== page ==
Initial labs showed normal CBC, normal renal, and normal liver function tests, including coagulation profile. An urgent plain brain CT was done and showed a picture of acute obstructive hydrocephalus with dilated lateral and third ventricles, with no mass lesions (Figure 1).
He was initially admitted to the general pediatric ward with a working diagnosis of CNS infection. At that time, he was afebrile with occasional irritability. His GCS remained 15/15, but his heart rate fluctuated toward bradycardia (100–56 bpm), and his BP was around 100/90 mmHg. He received antibiotics in the form of vancomycin, ceftriaxone (started as meningitic doses), and acyclovir, as well as morphine for severe pain. Lumbar puncture (LP) was deferred because of the concern of high intracranial pressure.
A few hours later, the patient became more agitated and irritable (thrashing around and difficult to console). Eventually, he was transferred to the PICU for neuro-vitals monitoring. Six hours later, after admission to the PICU, the patient started to have abnormal behavior in the form of visual and auditory hallucinations, and his pupil’s exam revealed unequal pupils. He was electively intubated, and an urgent brain CT was repeated, which showed a progression of the previously seen hydrocephalus, along with herniation of cerebellar tonsils 9 mm into the foramina magnum. Urgent boluses of 3% NaCl (2 boluses given as 5 ml/kg), fluid resuscitation, and inotropic support were started along with neuroprotective measures targeting deep sedation in addition to phenytoin as an anti-epileptic drug (AED), although no convulsions were observed.
Based on clinical status and the repeated brain CT findings, the patient was taken to the OR for CSF diversion via external ventricular drainage. The surgery was completed within 11 h from his last deterioration, and the brain was under moderate pressure as per Neurosurgery notes, who drained 20 ml of clear CSF with the insertion of an EVD, which drained 52 ml on day 1, 72 ml on day 2, and, unfortunately, no documentation for EVD output in day 3 (the last day before death).
The CSF result showed colorless clear fluid with no WBC or RBCs, with CSF protein and CSF glucose in normal ranges. There was no bacterial growth after 5 days of CSF culture. No CSF virology was done due to lack of PCR services at our institution; however, we empirically started him on acyclovir from day 1. Although he had no history of risk of lead exposure, we tried to have his lead levels tested, but also this test was also not available.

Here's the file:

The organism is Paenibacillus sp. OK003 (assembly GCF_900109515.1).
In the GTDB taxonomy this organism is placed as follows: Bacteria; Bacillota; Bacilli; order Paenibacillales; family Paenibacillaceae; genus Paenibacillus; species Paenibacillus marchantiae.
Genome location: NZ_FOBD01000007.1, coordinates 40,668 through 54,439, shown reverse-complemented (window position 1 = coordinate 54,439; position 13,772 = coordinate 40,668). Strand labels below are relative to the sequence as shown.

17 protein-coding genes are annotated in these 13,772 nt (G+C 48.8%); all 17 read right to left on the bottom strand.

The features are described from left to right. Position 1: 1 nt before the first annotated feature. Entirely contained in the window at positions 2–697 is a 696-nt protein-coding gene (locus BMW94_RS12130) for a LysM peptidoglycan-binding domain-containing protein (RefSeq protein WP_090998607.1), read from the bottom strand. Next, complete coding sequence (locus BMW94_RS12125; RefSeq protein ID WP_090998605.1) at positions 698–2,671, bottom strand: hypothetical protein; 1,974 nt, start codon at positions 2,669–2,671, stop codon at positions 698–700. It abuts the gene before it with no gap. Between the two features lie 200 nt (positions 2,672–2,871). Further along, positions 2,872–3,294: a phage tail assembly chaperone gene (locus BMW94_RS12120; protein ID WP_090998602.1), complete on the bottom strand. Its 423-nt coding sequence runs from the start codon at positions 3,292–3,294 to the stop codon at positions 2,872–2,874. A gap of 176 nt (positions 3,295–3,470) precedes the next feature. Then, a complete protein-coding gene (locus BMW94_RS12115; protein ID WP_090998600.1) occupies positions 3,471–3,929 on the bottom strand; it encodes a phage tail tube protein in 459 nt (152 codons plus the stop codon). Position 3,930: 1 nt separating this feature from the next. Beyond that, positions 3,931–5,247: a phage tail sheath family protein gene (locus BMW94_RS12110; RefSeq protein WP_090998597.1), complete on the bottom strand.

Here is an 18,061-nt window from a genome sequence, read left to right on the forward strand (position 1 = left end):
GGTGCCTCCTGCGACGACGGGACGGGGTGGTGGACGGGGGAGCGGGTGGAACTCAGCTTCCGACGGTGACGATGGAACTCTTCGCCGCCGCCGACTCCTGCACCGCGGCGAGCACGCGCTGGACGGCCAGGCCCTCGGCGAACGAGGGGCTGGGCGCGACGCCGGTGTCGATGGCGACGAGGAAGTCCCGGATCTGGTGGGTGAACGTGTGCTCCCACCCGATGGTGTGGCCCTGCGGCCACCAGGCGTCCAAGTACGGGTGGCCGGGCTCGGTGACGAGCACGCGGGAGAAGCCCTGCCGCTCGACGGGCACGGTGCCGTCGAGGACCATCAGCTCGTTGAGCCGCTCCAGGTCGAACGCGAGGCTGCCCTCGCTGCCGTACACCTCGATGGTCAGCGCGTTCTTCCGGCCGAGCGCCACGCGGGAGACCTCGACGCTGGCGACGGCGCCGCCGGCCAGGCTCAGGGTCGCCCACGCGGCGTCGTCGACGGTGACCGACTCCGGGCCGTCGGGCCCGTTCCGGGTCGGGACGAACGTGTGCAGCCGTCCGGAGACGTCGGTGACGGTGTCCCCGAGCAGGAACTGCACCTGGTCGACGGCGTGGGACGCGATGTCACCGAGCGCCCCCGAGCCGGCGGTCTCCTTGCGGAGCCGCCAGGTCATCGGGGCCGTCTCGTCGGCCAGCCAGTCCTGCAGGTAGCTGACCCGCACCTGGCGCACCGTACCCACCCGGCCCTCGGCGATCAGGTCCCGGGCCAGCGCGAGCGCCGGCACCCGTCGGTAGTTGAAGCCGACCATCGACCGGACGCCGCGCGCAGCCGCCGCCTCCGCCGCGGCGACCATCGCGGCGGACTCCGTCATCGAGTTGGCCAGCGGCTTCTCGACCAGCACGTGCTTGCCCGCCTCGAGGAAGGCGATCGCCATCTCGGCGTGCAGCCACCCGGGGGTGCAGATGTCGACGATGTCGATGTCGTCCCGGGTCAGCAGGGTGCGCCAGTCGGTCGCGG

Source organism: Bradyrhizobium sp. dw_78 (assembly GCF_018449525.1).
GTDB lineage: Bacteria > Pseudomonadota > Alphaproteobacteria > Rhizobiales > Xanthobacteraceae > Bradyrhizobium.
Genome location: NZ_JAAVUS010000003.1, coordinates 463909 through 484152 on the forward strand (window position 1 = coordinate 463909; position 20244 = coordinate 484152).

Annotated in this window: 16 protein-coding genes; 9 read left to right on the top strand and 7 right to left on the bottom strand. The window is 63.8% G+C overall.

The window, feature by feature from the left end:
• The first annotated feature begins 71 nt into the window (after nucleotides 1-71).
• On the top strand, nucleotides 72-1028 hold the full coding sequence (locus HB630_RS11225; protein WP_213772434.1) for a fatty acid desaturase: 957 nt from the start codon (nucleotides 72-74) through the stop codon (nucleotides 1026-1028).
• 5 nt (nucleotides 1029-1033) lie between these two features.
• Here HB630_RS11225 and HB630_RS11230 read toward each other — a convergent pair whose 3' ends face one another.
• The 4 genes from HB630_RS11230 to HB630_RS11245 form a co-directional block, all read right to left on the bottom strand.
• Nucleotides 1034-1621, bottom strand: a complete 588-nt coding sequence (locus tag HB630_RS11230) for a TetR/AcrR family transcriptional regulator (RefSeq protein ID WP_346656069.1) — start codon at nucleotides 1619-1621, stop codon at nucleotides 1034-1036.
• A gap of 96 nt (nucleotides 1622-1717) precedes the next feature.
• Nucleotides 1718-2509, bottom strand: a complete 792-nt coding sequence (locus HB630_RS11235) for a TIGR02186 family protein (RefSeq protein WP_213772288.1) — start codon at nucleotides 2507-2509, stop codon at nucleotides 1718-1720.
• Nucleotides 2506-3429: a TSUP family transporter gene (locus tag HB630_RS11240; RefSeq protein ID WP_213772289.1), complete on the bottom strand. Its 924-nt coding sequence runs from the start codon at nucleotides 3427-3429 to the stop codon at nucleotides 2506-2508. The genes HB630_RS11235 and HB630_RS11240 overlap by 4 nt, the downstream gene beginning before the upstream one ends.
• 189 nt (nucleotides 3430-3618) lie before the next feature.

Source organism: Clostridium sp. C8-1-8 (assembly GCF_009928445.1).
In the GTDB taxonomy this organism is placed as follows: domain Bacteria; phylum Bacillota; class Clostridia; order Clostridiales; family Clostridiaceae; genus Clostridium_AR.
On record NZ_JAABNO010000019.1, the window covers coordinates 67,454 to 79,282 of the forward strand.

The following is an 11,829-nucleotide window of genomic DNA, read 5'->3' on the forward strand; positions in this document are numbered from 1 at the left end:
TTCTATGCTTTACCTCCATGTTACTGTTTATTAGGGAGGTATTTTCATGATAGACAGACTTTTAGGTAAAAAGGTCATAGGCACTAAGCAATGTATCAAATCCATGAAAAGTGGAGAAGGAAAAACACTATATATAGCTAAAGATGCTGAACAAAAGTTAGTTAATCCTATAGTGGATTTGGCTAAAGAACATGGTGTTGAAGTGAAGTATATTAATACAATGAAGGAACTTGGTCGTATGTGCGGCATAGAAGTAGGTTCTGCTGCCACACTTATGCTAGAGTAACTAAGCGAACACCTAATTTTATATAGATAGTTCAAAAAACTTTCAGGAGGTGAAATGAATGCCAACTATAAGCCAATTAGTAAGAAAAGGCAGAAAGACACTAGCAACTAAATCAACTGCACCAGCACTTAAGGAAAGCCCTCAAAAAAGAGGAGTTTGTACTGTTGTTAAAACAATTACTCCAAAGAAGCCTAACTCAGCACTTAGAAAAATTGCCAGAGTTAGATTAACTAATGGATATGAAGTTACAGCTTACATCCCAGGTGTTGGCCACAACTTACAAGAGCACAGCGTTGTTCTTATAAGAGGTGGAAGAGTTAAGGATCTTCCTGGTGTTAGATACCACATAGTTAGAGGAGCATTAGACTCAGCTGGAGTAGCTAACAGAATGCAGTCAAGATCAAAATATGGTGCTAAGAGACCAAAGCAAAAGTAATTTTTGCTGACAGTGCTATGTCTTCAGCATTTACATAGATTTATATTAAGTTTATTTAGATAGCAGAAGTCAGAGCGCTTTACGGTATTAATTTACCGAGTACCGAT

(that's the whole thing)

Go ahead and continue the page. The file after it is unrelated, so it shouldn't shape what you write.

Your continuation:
Brain MRI was done the following day, with suboptimal images due to artifacts in the context of the presence of dental braces, but essentially showed progression of the inflamed cerebellum along with cerebellar tonsillar herniation (Figure 2). Although we noticed the clinical and radiological progression and we recognize that its pathophysiology was underpinned by increased pressure in the posterior fossa compartment and death was inevitable without urgent surgical intervention, posterior fossa decompression was not an option at our institution. The request for transfer to a higher-level medical center was denied.
On the fourth day of admission, he started to have fixed dilated pupils (3-mm) bilaterally. An urgent brain CT was done, which showed more progressive downward displacement of the cerebellar tonsils below the foramen magnum base compared to the previous images. There was effacement of cortical sulci, suggesting diffuse brain edema. There was no evidence of intracerebral or axial hemorrhage. Unfortunately, the patient’s condition rapidly worsened, with the loss of all brain stem functions, and brain death was confirmed after a formal 2-day brain death exam as per the Ministry of Health guidelines. The patient was declared dead, and life support was withdrawn.
CASE PRESENTATION 2:
A 14-year-old Saudi girl presented to the ER with a history of persistent headaches for 2 months. The headache was mainly in the frontal area and was moderate in intensity, which interfered with performing her usual daily activities and was not relieved by analgesics. One month before the admission, she noticed a progressive increase in the headache’s intensity, which was associated with fever; however, there was no history of neck stiffness, no photophobia, and no abnormal movements. There was no history of abnormal gait, abnormal eye movements, fever with rash, or toxins exposure.
On the day of admission, the patient complained of severe frontal headache associated with nausea and vomiting.
Clinically, her vital signs were stable: BP 108/65, RR 26, HR 60–70, and body temperature 37.5°C. She appeared to be ill and in pain, but was alert, with no signs of meningeal irritation. Her pupils were 2–3 mm, equal and reactive bilaterally, with no nystagmus, and other cranial nerves were intact, with good cough and gag reflexes. She had normal power, tone, and reflexes, as well as normal gait. Her ophthalmology exam revealed papilledema grade 1. The remainder of the exam was not contributary.
A brain CT was done and showed evidence of obstructive hydrocephalus along with diffuse cerebellar swelling causing compression of the fourth ventricle. The cerebellar tonsils were shown to be slightly displaced below the foramen magnum base with the compressed fourth ventricle and prominent third ventricle. There was no mass effect or midline shift (Figure 3).